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|Case Number:||Civil Case 8 of 2019|
|Parties:||Peterson Irungu Munye v Benson Mugua & Equity Bank Limited|
|Date Delivered:||02 Nov 2021|
|Court:||High Court at Murang'a|
|Citation:||Peterson Irungu Munye v Benson Mugua & another  eKLR|
|Case Outcome:||Plaint dismissed|
|Disclaimer:||The information contained in the above segment is not part of the judicial opinion delivered by the Court. The metadata has been prepared by Kenya Law as a guide in understanding the subject of the judicial opinion. Kenya Law makes no warranties as to the comprehensiveness or accuracy of the information|
REPUBLIC OF KENYA
IN THE HIGH COURT OF KENYA AT MURANG’A
CIVIL CASE NO. 8 OF 2019
PETERSON IRUNGU MUNYE.................................................PLAINTIFF/APPLICANT
BENSON MUGUA........................................................1ST DEFENDANT/RESPONDENT
EQUITY BANK LIMITED.........................................2ND DEFENDANT/RESPONDENT
1. On 4th June 2019, the lower court issued an order requiring the 2nd defendant to remove the plaintiff’s name from the Credit Reference Bureau.
2. By a plaint filed at the High Court on 23rd August 2019, the plaintiff sought to compel the defendants to comply with the order at the peril of punishment for contempt.
3. The plaintiff has now presented a notice of motion dated 29th January 2019 to compel the respondents “to obey the lawful court order dated 4th June 2019 in Chief Magistrates Court at Murang’a Civil Case 1 of 2019 requiring them to withdraw the name of the plaintiff from the Credit Reference Bureau”.
4. The motion is supported by deposition sworn on even date. A copy of the order by the lower court is annexed.
5. The application is contested through the replying affidavit of the 1st respondent sworn on 9th June 2020.
6. On 12th October 2021, learned counsel for the disputants informed me that they would rely entirely on their written submissions. Those by the plaintiff were filed on 9th March 2021. There are further submissions filed on 4th August 2021 in reply to those by the respondent. The respondents’ submissions were lodged on 14th July 2021.
7. I take the following view of the matter. The main suit is still pending. I will as much as possible avoid making conclusive findings. Leave to bring proceedings for contempt was granted by the High Court on 24th July 2019. It is also common ground that the lower court issued the order dated 4th June 2019.
8. However, a close scrutiny shows that none of the defendants here were principal parties to the suit in lower court. The heading of the annexed order shows that the parties were: Peterson Irungu Munye (the plaintiff here) versus Joseph Chege Kuria as 1st defendant and Equity Bank (K) Limited (as proposed 2nd Defendant).
9. Secondly, a further reading of the order reveals that it was a conditional order. It read:
That the bank be and is hereby directed to withdraw the name of the plaintiff from the credit reference bureau and consequently be restrained from enlisting him as long as he has cleared the amount he was directed by this court to pay. [Underlining added]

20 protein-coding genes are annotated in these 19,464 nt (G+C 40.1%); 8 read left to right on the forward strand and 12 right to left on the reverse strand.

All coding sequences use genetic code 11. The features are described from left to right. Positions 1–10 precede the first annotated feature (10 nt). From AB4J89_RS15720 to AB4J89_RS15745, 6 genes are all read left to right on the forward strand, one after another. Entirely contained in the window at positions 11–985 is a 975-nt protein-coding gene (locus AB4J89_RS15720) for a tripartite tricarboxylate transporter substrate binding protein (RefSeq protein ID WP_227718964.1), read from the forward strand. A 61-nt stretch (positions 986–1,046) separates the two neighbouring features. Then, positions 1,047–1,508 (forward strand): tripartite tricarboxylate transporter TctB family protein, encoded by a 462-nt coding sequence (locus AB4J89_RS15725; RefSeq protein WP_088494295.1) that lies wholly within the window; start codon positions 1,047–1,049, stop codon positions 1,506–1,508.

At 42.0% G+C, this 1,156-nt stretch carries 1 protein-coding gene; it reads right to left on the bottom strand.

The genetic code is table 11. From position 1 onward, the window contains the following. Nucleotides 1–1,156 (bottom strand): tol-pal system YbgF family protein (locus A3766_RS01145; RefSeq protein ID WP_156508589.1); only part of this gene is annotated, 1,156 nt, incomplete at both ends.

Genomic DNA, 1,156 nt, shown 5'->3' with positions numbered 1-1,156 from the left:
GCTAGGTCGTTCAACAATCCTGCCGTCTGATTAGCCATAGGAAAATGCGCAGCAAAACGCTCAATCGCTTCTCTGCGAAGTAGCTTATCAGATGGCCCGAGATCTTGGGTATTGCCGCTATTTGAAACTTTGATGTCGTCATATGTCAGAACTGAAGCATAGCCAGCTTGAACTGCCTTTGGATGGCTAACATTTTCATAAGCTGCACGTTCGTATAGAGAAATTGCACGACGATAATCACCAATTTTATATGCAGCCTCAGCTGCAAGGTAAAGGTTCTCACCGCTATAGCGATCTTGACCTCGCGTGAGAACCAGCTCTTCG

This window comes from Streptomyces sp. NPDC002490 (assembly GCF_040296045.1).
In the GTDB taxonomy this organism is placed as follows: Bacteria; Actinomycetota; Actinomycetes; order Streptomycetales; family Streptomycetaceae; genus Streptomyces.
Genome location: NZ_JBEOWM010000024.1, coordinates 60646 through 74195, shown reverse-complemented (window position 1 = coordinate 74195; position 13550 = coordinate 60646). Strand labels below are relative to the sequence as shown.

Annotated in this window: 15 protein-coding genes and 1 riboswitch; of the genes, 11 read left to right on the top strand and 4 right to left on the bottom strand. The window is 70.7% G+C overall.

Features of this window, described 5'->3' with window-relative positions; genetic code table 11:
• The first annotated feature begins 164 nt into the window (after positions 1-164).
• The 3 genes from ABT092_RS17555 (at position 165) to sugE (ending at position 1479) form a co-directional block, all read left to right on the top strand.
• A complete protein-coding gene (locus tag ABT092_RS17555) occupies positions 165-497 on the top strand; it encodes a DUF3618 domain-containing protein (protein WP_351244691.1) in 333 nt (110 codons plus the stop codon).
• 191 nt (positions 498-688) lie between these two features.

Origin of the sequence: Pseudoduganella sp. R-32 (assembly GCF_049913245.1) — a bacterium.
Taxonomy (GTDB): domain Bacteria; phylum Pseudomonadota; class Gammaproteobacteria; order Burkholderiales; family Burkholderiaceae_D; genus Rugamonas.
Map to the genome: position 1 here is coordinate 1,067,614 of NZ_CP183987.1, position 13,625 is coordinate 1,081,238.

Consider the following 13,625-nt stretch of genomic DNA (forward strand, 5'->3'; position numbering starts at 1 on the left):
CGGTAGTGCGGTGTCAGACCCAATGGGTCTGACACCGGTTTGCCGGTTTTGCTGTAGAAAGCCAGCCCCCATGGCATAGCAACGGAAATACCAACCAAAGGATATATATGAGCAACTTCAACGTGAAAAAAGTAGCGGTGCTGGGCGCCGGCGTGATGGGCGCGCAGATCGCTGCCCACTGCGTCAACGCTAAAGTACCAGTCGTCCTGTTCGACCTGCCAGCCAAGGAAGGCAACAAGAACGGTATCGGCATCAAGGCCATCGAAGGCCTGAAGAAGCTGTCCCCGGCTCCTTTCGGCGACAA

10. The evidence of payment of such sums or the satisfaction of the conditions does not appear in the supporting affidavit or materials supplied by the applicant at this stage. I say that very carefully and without making a finding.
11. The issue for determination is whether the respondent’s conduct is in contempt of the order; or, whether they should be punished for it. I agree with the general exposition on the law on contempt in Samuel M. N. Mweru & others v National Land Commission & 2 others, High Court, Nairobi, JR 443 of 2017  eKLR cited by learned counsel for the applicants.
12. The standard of proof in a matter of this nature is slightly above balance of probabilities. The reason is that the personal liberty of the subject would be at stake. I have stated that neither the 1st defendant nor the 2nd defendant were parties or principal parties in the lower court. It would be gain said that the resultant order could only bind the parties before that court or any other named party duly served. The applicant also required to prove personal service of the order and that the respondents flagrantly breached it. Shimmers Plaza Limited v National Bank of Kenya Limited, Nairobi Court of Appeal, Civil Appeal No. 33 of 2012,  eKLR); James H. Gitau Mwara v Attorney General & another, Nairobi HCCC 2892 of 1993  eKLR.
13. I have also stated that the order of the lower court was, on the face of it, conditional and that the plaintiff’s name was to be withdrawn from the bureau “as long as he has cleared the amount he was directed by this court to pay”. The applicant has not provided that crucial evidence at this juncture. I cannot then say, as urged by the applicant’s learned counsel, Mr. Kiriba, that the terms of the order were clear and binding on the respondents; or, that the failure to comply was deliberate.
14. It must follow as a corollary that the plaintiff has not proved contempt of the order of the lower court to the required standard.
15. For all those reasons, the plaintiff’s notice of motion dated 29th January 2019 is hereby dismissed with costs to the defendants.
It is so ordered.
DATED, SIGNED AND DELIVERED AT MURANG’A THIS 2ND DAY OF NOVEMBER 2021.
RULING READ IN OPEN COURT IN THE PRESENCE OF:
NO APPEARANCE BY COUNSEL FOR THE PLAINTIFF AND THE DEFENDANTS.
MS. SUSAN WAIGANJO, COURT ASSISTANT.